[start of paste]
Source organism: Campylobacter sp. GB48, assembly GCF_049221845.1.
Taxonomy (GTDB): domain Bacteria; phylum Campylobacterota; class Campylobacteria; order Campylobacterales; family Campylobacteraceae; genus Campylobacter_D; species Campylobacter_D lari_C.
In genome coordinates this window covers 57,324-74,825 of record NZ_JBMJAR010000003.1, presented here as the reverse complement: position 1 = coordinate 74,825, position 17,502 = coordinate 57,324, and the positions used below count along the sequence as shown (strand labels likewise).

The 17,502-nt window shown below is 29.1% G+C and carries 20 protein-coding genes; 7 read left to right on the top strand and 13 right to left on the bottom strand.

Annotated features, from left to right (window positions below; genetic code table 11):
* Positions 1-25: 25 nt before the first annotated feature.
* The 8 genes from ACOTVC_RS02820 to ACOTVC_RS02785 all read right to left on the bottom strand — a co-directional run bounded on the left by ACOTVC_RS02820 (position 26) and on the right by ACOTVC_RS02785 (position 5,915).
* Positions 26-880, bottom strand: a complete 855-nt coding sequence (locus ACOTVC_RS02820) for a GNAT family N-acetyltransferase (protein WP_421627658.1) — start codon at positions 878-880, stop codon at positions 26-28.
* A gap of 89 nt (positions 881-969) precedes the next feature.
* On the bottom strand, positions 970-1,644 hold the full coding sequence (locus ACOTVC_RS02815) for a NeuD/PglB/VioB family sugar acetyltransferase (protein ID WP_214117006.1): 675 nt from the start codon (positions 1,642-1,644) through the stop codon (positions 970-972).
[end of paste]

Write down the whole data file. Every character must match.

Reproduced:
Source organism: Campylobacter sp. GB48, assembly GCF_049221845.1.
Taxonomy (GTDB): domain Bacteria; phylum Campylobacterota; class Campylobacteria; order Campylobacterales; family Campylobacteraceae; genus Campylobacter_D; species Campylobacter_D lari_C.
In genome coordinates this window covers 57,324-74,825 of record NZ_JBMJAR010000003.1, presented here as the reverse complement: position 1 = coordinate 74,825, position 17,502 = coordinate 57,324, and the positions used below count along the sequence as shown (strand labels likewise).

The 17,502-nt window shown below is 29.1% G+C and carries 20 protein-coding genes; 7 read left to right on the top strand and 13 right to left on the bottom strand.

Annotated features, from left to right (window positions below; genetic code table 11):
* Positions 1-25: 25 nt before the first annotated feature.
* The 8 genes from ACOTVC_RS02820 to ACOTVC_RS02785 all read right to left on the bottom strand — a co-directional run bounded on the left by ACOTVC_RS02820 (position 26) and on the right by ACOTVC_RS02785 (position 5,915).
* Positions 26-880, bottom strand: a complete 855-nt coding sequence (locus ACOTVC_RS02820) for a GNAT family N-acetyltransferase (protein WP_421627658.1) — start codon at positions 878-880, stop codon at positions 26-28.
* A gap of 89 nt (positions 881-969) precedes the next feature.
* On the bottom strand, positions 970-1,644 hold the full coding sequence (locus ACOTVC_RS02815) for a NeuD/PglB/VioB family sugar acetyltransferase (protein ID WP_214117006.1): 675 nt from the start codon (positions 1,642-1,644) through the stop codon (positions 970-972).